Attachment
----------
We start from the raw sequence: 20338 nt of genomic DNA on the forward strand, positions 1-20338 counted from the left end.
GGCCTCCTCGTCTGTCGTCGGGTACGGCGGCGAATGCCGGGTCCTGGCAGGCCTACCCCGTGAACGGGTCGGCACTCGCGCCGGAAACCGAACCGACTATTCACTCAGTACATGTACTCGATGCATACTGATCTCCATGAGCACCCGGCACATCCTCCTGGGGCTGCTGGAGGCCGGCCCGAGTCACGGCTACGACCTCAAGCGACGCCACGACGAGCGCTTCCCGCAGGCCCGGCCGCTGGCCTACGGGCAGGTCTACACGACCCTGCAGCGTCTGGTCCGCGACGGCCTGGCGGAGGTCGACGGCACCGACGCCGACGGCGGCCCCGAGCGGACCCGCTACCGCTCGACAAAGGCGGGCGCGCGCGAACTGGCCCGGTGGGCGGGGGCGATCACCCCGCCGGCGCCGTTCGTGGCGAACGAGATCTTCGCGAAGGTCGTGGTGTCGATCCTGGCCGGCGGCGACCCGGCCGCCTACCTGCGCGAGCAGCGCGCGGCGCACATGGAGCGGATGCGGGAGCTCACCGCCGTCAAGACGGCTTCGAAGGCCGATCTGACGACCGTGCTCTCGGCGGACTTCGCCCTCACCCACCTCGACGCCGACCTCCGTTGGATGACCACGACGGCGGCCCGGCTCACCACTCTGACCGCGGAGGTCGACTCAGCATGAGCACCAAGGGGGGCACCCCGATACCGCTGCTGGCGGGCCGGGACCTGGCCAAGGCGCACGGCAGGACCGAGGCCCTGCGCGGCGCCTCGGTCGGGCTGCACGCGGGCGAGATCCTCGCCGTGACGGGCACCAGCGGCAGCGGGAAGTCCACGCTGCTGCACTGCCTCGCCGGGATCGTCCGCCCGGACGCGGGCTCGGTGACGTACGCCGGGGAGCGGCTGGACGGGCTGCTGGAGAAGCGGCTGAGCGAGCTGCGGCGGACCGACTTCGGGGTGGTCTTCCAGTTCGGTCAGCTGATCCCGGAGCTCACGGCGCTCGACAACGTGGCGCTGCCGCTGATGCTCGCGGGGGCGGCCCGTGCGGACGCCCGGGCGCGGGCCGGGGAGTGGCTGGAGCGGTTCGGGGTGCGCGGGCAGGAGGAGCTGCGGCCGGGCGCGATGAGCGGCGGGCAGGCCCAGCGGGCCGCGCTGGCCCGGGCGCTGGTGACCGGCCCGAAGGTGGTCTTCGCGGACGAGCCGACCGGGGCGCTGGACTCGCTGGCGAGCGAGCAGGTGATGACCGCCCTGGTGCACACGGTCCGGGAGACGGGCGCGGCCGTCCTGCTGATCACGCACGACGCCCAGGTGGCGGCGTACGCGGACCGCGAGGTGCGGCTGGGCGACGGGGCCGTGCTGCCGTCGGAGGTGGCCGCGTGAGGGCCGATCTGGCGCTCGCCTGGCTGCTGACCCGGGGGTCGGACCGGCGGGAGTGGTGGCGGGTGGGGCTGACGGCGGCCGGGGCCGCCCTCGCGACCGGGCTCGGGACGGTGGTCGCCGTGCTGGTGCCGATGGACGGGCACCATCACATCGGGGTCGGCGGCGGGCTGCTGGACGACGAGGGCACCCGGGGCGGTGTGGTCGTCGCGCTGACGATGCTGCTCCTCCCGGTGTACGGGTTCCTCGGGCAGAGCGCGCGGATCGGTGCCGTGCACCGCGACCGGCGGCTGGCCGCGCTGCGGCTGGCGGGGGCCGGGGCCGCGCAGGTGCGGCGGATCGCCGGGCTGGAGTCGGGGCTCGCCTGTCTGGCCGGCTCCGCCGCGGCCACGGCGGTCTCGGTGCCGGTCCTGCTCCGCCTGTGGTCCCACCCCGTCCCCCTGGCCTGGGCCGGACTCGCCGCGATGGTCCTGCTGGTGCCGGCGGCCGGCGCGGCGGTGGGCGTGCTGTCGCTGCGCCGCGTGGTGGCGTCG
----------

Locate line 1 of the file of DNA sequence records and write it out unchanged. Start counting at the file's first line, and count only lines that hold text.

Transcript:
We start from the raw sequence: 20338 nt of genomic DNA on the forward strand, positions 1-20338 counted from the left end.